The survey task required International Hydrographic Organisation (IHO) Order 1 results, which entails accurate bathymetry but, more importantly, full feature detection (see Table 2). The line spacing of 50m ensured full coverage of a number of small targets detected close to existing dangers.

To make the most of the short time frame available, the team left the Rosslyn Bay Marina at first light for the one-hour transit to Great Keppel Island, and returned just before sunset each day. At the completion of four days’ work, the anchorage had been completed and the data was processed?

The Motivation

Whilst this particular project looks quite appealing to the outsider – spectacular scenery, a successful task – not all deployments are so enjoyable.

The question still remains: what is it that motivates these Reserves to dedicate up to one hundred days per year to what may sometimes be thankless tasks? Why do they leave the comforts of home, family and their day jobs to do this?

Whilst there is no single answer, general themes emerged across the DGST-3 team: currency of skills (in the Reserves), camaraderie and contribution.

“For me, the Naval Reserve provides an opportunity after twenty years in the PNF to provide my family stability and yet to maintain professional skills,” said LCDR Matthews.
“Deploying in small teams is something I enjoyed during my PNF career and provides the opportunity to undertake and complete discrete tasks in a short time frame.
“The capability provided by the DGST-3 will give the AHS additional flexibility in undertaking these small but important tasks, and will also maintain a body of skilled personnel who can augment the Service in times of need.”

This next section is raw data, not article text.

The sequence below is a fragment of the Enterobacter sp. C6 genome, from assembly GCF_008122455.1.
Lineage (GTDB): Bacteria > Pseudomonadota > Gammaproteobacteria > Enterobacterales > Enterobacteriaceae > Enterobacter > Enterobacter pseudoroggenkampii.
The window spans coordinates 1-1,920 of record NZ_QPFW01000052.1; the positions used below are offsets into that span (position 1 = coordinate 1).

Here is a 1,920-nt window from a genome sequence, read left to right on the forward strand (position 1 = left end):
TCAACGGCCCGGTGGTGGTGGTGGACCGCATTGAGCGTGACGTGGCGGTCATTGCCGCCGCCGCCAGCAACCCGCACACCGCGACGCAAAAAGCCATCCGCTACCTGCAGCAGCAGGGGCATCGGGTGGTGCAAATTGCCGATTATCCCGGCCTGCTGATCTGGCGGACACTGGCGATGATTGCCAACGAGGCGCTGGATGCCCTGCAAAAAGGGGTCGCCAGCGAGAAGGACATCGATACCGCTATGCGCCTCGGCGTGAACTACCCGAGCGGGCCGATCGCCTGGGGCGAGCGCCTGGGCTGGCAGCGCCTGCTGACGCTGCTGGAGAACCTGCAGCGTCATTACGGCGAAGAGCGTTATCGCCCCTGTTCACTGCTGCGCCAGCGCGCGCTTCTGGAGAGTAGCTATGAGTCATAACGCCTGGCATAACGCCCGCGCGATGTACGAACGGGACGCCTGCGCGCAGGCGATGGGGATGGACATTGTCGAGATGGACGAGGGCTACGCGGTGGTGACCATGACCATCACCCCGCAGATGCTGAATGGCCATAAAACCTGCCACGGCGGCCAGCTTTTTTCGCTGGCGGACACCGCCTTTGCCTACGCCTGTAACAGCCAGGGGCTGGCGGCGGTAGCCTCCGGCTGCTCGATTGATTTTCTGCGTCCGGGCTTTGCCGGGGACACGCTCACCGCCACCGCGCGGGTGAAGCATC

LSHSO Gary Hatton agreed.
“I am in the Naval Reserves because of the implementation of the DGST-3. I like working in small teams such as the DGST because it is more hands-on. You gain more skills as you have to be conversant,” LSHSO Hatton added.
“The reason I leave the comfort of my full-time job is because it’s good to have variety in your life and doing Reserve work every year keeps my skills in tune.”

In some cases, adrenalin and a sense of adventure also played a part in the motivation to undertake Reserve tasks.

“The key challenges in this operation were achieving the task in minimal time and getting the team on location and working as a team with only half a day to mobilise once on site,” LCDR Matthews said.
“The highlights of the task were completing a task in just four days – that was an achievement in itself, but more importantly the oper­ation proved the concept of using a Reserve formation to supplement full-time units,” he added.

The Future

Whilst it is early days for the DGST, the evaluation from the task has yielded positive results.

Firstly, surveying work of real value was conducted to the benefit of the Australian community and to all visit­ors to the area around Great Keppel Island; and, secondly, there were recognised benefits across the RAN to have created this Reserve capability.

Yet, there are also issues inherent to the consideration of using Reserves.

“It is important to identify and recruit team members as they leave the permanent forces to harness their knowledge whilst it is fresh,” said LCDR Matthews. “It is also important to have annual refresher training for the whole team.”

The HMFEG has already established two PNF DGSTs and one Australian Naval Reserve DGST.
Future capability planning includes enhancement of current hydrographic ship crews with three detached teams to enhance the currently established capability.
…And it would come as no surprise to find that as the Reserves returned to their desks on the dreary Monday morning after the successful completion of their task off Great Keppel Island, they had already begun counting the days until their next deployment.

Last updated: 21/07/2019